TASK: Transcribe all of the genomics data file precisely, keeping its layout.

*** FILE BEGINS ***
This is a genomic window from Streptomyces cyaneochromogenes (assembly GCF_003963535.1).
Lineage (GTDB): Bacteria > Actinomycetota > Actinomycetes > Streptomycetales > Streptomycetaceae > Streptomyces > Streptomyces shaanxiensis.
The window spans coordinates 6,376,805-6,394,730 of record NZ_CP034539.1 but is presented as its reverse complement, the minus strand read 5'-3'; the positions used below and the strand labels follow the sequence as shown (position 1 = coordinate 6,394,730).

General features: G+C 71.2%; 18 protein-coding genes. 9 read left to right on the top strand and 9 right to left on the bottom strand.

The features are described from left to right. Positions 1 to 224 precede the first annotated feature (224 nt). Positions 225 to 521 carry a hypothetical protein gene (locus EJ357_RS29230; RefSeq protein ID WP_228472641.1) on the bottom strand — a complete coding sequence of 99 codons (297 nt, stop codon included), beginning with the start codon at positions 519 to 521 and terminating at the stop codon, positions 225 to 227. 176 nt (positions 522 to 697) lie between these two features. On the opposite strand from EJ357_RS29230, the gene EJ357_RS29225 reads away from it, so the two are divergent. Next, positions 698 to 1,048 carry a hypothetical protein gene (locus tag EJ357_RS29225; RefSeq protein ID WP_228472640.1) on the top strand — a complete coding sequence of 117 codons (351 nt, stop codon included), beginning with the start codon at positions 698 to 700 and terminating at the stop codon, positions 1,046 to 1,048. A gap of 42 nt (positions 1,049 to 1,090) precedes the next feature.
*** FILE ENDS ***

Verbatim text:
This is a genomic window from Streptomyces cyaneochromogenes (assembly GCF_003963535.1).
Lineage (GTDB): Bacteria > Actinomycetota > Actinomycetes > Streptomycetales > Streptomycetaceae > Streptomyces > Streptomyces shaanxiensis.
The window spans coordinates 6,376,805-6,394,730 of record NZ_CP034539.1 but is presented as its reverse complement, the minus strand read 5'-3'; the positions used below and the strand labels follow the sequence as shown (position 1 = coordinate 6,394,730).

General features: G+C 71.2%; 18 protein-coding genes. 9 read left to right on the top strand and 9 right to left on the bottom strand.

The features are described from left to right. Positions 1 to 224 precede the first annotated feature (224 nt). Positions 225 to 521 carry a hypothetical protein gene (locus EJ357_RS29230; RefSeq protein ID WP_228472641.1) on the bottom strand — a complete coding sequence of 99 codons (297 nt, stop codon included), beginning with the start codon at positions 519 to 521 and terminating at the stop codon, positions 225 to 227. 176 nt (positions 522 to 697) lie between these two features. On the opposite strand from EJ357_RS29230, the gene EJ357_RS29225 reads away from it, so the two are divergent. Next, positions 698 to 1,048 carry a hypothetical protein gene (locus tag EJ357_RS29225; RefSeq protein ID WP_228472640.1) on the top strand — a complete coding sequence of 117 codons (351 nt, stop codon included), beginning with the start codon at positions 698 to 700 and terminating at the stop codon, positions 1,046 to 1,048. A gap of 42 nt (positions 1,049 to 1,090) precedes the next feature.